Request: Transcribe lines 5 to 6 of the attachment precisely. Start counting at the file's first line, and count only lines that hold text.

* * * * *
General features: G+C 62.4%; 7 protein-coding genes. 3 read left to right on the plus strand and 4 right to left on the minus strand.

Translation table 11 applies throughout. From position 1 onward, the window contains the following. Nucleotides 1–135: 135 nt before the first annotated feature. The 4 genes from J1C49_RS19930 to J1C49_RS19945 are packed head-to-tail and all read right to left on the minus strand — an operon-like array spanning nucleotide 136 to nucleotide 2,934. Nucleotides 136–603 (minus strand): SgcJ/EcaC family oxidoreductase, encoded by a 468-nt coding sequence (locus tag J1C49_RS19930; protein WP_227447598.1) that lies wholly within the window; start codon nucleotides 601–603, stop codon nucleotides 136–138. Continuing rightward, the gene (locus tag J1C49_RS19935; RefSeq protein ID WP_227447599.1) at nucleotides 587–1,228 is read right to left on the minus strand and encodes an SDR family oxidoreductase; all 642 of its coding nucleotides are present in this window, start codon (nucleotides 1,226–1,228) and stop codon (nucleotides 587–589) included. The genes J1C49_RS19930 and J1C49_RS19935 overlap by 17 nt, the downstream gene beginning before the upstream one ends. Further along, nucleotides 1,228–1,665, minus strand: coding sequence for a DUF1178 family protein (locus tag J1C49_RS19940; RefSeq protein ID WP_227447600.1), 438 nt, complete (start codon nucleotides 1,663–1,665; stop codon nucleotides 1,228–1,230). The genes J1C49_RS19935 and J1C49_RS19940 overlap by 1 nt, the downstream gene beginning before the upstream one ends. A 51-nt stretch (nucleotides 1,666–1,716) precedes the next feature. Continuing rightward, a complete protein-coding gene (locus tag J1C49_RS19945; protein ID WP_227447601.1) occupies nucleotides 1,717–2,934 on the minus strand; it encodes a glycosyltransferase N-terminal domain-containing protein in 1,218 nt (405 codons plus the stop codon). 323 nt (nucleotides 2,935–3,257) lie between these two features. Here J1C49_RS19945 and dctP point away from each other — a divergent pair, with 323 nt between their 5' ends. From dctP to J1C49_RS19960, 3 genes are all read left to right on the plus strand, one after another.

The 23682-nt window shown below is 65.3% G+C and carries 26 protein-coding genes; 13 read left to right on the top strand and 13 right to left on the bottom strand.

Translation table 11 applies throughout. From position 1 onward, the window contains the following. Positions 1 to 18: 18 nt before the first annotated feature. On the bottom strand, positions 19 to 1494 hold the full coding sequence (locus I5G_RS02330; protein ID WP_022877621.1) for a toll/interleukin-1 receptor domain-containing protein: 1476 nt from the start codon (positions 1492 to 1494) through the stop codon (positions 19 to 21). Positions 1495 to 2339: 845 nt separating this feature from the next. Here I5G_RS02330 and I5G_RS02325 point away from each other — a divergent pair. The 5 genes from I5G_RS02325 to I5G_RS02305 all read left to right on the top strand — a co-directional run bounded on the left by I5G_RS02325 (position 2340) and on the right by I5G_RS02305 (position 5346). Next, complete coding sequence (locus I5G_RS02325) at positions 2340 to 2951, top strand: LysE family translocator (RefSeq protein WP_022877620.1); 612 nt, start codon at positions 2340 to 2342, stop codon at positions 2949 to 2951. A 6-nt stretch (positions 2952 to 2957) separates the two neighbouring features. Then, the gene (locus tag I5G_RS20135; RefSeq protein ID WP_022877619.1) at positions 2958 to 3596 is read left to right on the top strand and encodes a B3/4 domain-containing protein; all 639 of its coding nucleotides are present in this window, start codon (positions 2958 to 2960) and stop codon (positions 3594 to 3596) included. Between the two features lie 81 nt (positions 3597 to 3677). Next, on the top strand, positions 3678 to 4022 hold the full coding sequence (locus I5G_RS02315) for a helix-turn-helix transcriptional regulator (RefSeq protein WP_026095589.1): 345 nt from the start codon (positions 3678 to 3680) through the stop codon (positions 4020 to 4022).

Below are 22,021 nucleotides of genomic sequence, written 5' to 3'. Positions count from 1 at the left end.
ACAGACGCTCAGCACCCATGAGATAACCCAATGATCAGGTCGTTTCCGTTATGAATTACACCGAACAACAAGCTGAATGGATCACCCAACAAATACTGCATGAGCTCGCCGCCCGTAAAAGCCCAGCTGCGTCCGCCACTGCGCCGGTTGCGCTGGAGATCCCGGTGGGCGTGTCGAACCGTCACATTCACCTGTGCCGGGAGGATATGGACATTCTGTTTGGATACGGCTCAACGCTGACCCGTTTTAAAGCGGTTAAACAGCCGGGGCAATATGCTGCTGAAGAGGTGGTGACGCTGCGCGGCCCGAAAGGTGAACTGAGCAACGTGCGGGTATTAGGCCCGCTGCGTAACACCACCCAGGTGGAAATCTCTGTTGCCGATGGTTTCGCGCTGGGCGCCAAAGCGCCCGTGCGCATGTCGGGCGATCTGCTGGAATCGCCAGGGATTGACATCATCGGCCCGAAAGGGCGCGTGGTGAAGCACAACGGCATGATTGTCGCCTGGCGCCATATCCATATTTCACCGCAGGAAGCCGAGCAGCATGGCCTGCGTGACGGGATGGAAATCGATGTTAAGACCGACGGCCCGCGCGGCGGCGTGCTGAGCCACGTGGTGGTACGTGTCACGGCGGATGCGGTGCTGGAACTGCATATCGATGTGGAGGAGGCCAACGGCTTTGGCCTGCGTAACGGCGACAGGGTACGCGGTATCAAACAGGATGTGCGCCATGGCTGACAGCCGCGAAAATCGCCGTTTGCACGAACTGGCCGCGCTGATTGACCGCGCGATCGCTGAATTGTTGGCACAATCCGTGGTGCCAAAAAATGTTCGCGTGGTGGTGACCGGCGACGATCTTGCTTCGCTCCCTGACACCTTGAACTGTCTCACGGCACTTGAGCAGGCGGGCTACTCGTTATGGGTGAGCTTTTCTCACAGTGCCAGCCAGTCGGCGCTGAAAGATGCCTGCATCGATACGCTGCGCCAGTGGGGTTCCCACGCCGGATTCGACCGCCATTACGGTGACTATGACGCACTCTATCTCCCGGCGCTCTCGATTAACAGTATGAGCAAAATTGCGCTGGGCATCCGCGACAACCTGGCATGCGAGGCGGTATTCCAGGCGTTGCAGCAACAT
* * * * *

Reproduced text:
Below are 22,021 nucleotides of genomic sequence, written 5' to 3'. Positions count from 1 at the left end.
ACAGACGCTCAGCACCCATGAGATAACCCAATGATCAGGTCGTTTCCGTTATGAATTACACCGAACAACAAGCTGAATGGATCACCCAACAAATACTGCATGAGCTCGCCGCCCGTAAAAGCCCAGCTGCGTCCGCCACTGCGCCGGTTGCGCTGGAGATCCCGGTGGGCGTGTCGAACCGTCACATTCACCTGTGCCGGGAGGATATGGACATTCTGTTTGGATACGGCTCAACGCTGACCCGTTTTAAAGCGGTTAAACAGCCGGGGCAATATGCTGCTGAAGAGGTGGTGACGCTGCGCGGCCCGAAAGGTGAACTGAGCAACGTGCGGGTATTAGGCCCGCTGCGTAACACCACCCAGGTGGAAATCTCTGTTGCCGATGGTTTCGCGCTGGGCGCCAAAGCGCCCGTGCGCATGTCGGGCGATCTGCTGGAATCGCCAGGGATTGACATCATCGGCCCGAAAGGGCGCGTGGTGAAGCACAACGGCATGATTGTCGCCTGGCGCCATATCCATATTTCACCGCAGGAAGCCGAGCAGCATGGCCTGCGTGACGGGATGGAAATCGATGTTAAGACCGACGGCCCGCGCGGCGGCGTGCTGAGCCACGTGGTGGTACGTGTCACGGCGGATGCGGTGCTGGAACTGCATATCGATGTGGAGGAGGCCAACGGCTTTGGCCTGCGTAACGGCGACAGGGTACGCGGTATCAAACAGGATGTGCGCCATGGCTGACAGCCGCGAAAATCGCCGTTTGCACGAACTGGCCGCGCTGATTGACCGCGCGATCGCTGAATTGTTGGCACAATCCGTGGTGCCAAAAAATGTTCGCGTGGTGGTGACCGGCGACGATCTTGCTTCGCTCCCTGACACCTTGAACTGTCTCACGGCACTTGAGCAGGCGGGCTACTCGTTATGGGTGAGCTTTTCTCACAGTGCCAGCCAGTCGGCGCTGAAAGATGCCTGCATCGATACGCTGCGCCAGTGGGGTTCCCACGCCGGATTCGACCGCCATTACGGTGACTATGACGCACTCTATCTCCCGGCGCTCTCGATTAACAGTATGAGCAAAATTGCGCTGGGCATCCGCGACAACCTGGCATGCGAGGCGGTATTCCAGGCGTTGCAGCAACAT